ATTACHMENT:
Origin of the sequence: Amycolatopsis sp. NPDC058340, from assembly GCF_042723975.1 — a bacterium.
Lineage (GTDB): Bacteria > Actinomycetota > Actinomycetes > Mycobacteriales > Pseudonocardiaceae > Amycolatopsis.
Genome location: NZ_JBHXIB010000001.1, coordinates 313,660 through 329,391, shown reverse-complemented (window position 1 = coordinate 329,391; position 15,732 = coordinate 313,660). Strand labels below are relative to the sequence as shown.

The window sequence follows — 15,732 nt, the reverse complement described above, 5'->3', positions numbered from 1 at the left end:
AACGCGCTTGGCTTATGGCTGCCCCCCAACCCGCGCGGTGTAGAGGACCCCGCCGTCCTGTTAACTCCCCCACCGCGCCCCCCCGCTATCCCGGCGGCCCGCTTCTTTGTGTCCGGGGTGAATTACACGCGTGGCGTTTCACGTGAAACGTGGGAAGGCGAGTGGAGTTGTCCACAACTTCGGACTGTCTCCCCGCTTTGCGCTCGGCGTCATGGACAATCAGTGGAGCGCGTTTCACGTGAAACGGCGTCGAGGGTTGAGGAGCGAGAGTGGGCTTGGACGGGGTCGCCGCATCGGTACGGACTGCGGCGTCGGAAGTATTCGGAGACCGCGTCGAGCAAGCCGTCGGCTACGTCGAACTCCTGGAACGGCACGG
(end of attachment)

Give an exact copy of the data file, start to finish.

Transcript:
Origin of the sequence: Amycolatopsis sp. NPDC058340, from assembly GCF_042723975.1 — a bacterium.
Lineage (GTDB): Bacteria > Actinomycetota > Actinomycetes > Mycobacteriales > Pseudonocardiaceae > Amycolatopsis.
Genome location: NZ_JBHXIB010000001.1, coordinates 313,660 through 329,391, shown reverse-complemented (window position 1 = coordinate 329,391; position 15,732 = coordinate 313,660). Strand labels below are relative to the sequence as shown.

The window sequence follows — 15,732 nt, the reverse complement described above, 5'->3', positions numbered from 1 at the left end:
AACGCGCTTGGCTTATGGCTGCCCCCCAACCCGCGCGGTGTAGAGGACCCCGCCGTCCTGTTAACTCCCCCACCGCGCCCCCCCGCTATCCCGGCGGCCCGCTTCTTTGTGTCCGGGGTGAATTACACGCGTGGCGTTTCACGTGAAACGTGGGAAGGCGAGTGGAGTTGTCCACAACTTCGGACTGTCTCCCCGCTTTGCGCTCGGCGTCATGGACAATCAGTGGAGCGCGTTTCACGTGAAACGGCGTCGAGGGTTGAGGAGCGAGAGTGGGCTTGGACGGGGTCGCCGCATCGGTACGGACTGCGGCGTCGGAAGTATTCGGAGACCGCGTCGAGCAAGCCGTCGGCTACGTCGAACTCCTGGAACGGCACGG